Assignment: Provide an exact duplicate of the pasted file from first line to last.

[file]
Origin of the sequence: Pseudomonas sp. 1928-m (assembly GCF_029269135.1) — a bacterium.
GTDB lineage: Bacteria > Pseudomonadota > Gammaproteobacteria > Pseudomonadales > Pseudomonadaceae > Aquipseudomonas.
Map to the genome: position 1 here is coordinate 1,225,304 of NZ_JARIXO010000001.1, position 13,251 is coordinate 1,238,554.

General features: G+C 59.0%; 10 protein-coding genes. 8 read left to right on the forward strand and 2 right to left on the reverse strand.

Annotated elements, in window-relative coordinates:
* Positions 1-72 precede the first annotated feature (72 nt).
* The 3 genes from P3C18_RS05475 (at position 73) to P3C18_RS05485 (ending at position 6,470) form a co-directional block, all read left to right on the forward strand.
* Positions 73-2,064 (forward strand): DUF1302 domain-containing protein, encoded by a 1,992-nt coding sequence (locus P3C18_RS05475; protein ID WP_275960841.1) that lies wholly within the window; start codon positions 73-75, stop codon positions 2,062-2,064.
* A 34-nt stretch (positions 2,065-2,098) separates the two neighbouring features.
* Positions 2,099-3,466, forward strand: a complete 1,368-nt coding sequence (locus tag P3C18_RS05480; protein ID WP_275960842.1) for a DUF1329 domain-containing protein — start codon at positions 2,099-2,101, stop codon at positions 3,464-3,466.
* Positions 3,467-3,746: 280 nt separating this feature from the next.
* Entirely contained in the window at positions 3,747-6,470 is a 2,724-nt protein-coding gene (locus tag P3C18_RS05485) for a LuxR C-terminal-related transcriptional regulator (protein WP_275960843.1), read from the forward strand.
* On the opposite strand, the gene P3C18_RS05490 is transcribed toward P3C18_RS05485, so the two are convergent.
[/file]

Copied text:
Origin of the sequence: Pseudomonas sp. 1928-m (assembly GCF_029269135.1) — a bacterium.
GTDB lineage: Bacteria > Pseudomonadota > Gammaproteobacteria > Pseudomonadales > Pseudomonadaceae > Aquipseudomonas.
Map to the genome: position 1 here is coordinate 1,225,304 of NZ_JARIXO010000001.1, position 13,251 is coordinate 1,238,554.

General features: G+C 59.0%; 10 protein-coding genes. 8 read left to right on the forward strand and 2 right to left on the reverse strand.

Annotated elements, in window-relative coordinates:
* Positions 1-72 precede the first annotated feature (72 nt).
* The 3 genes from P3C18_RS05475 (at position 73) to P3C18_RS05485 (ending at position 6,470) form a co-directional block, all read left to right on the forward strand.
* Positions 73-2,064 (forward strand): DUF1302 domain-containing protein, encoded by a 1,992-nt coding sequence (locus P3C18_RS05475; protein ID WP_275960841.1) that lies wholly within the window; start codon positions 73-75, stop codon positions 2,062-2,064.
* A 34-nt stretch (positions 2,065-2,098) separates the two neighbouring features.
* Positions 2,099-3,466, forward strand: a complete 1,368-nt coding sequence (locus tag P3C18_RS05480; protein ID WP_275960842.1) for a DUF1329 domain-containing protein — start codon at positions 2,099-2,101, stop codon at positions 3,464-3,466.
* Positions 3,467-3,746: 280 nt separating this feature from the next.
* Entirely contained in the window at positions 3,747-6,470 is a 2,724-nt protein-coding gene (locus tag P3C18_RS05485) for a LuxR C-terminal-related transcriptional regulator (protein WP_275960843.1), read from the forward strand.
* On the opposite strand, the gene P3C18_RS05490 is transcribed toward P3C18_RS05485, so the two are convergent.